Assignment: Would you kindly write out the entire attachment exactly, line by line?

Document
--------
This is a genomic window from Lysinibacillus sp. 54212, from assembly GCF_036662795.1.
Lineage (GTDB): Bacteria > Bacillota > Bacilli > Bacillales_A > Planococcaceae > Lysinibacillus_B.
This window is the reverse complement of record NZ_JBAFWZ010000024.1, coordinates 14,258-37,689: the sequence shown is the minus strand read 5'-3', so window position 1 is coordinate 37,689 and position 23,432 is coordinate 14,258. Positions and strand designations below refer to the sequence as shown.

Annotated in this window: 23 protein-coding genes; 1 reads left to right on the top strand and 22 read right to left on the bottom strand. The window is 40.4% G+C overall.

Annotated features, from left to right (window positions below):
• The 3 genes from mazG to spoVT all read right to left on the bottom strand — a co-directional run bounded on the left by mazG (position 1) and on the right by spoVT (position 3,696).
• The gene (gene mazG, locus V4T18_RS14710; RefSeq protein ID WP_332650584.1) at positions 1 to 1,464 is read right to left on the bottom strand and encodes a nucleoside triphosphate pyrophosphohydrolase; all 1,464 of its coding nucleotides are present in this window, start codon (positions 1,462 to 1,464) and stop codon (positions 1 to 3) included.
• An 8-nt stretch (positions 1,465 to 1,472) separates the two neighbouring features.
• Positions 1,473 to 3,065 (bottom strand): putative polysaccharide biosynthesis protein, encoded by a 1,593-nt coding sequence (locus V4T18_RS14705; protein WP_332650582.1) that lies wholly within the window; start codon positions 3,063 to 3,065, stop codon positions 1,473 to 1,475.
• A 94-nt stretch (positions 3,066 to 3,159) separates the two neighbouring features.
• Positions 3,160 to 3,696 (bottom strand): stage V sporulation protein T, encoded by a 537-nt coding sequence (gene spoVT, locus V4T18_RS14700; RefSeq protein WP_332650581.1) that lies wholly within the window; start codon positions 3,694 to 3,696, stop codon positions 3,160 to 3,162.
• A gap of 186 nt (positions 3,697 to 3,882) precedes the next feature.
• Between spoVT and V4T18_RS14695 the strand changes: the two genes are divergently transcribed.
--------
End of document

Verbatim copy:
This is a genomic window from Lysinibacillus sp. 54212, from assembly GCF_036662795.1.
Lineage (GTDB): Bacteria > Bacillota > Bacilli > Bacillales_A > Planococcaceae > Lysinibacillus_B.
This window is the reverse complement of record NZ_JBAFWZ010000024.1, coordinates 14,258-37,689: the sequence shown is the minus strand read 5'-3', so window position 1 is coordinate 37,689 and position 23,432 is coordinate 14,258. Positions and strand designations below refer to the sequence as shown.

Annotated in this window: 23 protein-coding genes; 1 reads left to right on the top strand and 22 read right to left on the bottom strand. The window is 40.4% G+C overall.

Annotated features, from left to right (window positions below):
• The 3 genes from mazG to spoVT all read right to left on the bottom strand — a co-directional run bounded on the left by mazG (position 1) and on the right by spoVT (position 3,696).
• The gene (gene mazG, locus V4T18_RS14710; RefSeq protein ID WP_332650584.1) at positions 1 to 1,464 is read right to left on the bottom strand and encodes a nucleoside triphosphate pyrophosphohydrolase; all 1,464 of its coding nucleotides are present in this window, start codon (positions 1,462 to 1,464) and stop codon (positions 1 to 3) included.
• An 8-nt stretch (positions 1,465 to 1,472) separates the two neighbouring features.
• Positions 1,473 to 3,065 (bottom strand): putative polysaccharide biosynthesis protein, encoded by a 1,593-nt coding sequence (locus V4T18_RS14705; protein WP_332650582.1) that lies wholly within the window; start codon positions 3,063 to 3,065, stop codon positions 1,473 to 1,475.
• A 94-nt stretch (positions 3,066 to 3,159) separates the two neighbouring features.
• Positions 3,160 to 3,696 (bottom strand): stage V sporulation protein T, encoded by a 537-nt coding sequence (gene spoVT, locus V4T18_RS14700; RefSeq protein WP_332650581.1) that lies wholly within the window; start codon positions 3,694 to 3,696, stop codon positions 3,160 to 3,162.
• A gap of 186 nt (positions 3,697 to 3,882) precedes the next feature.
• Between spoVT and V4T18_RS14695 the strand changes: the two genes are divergently transcribed.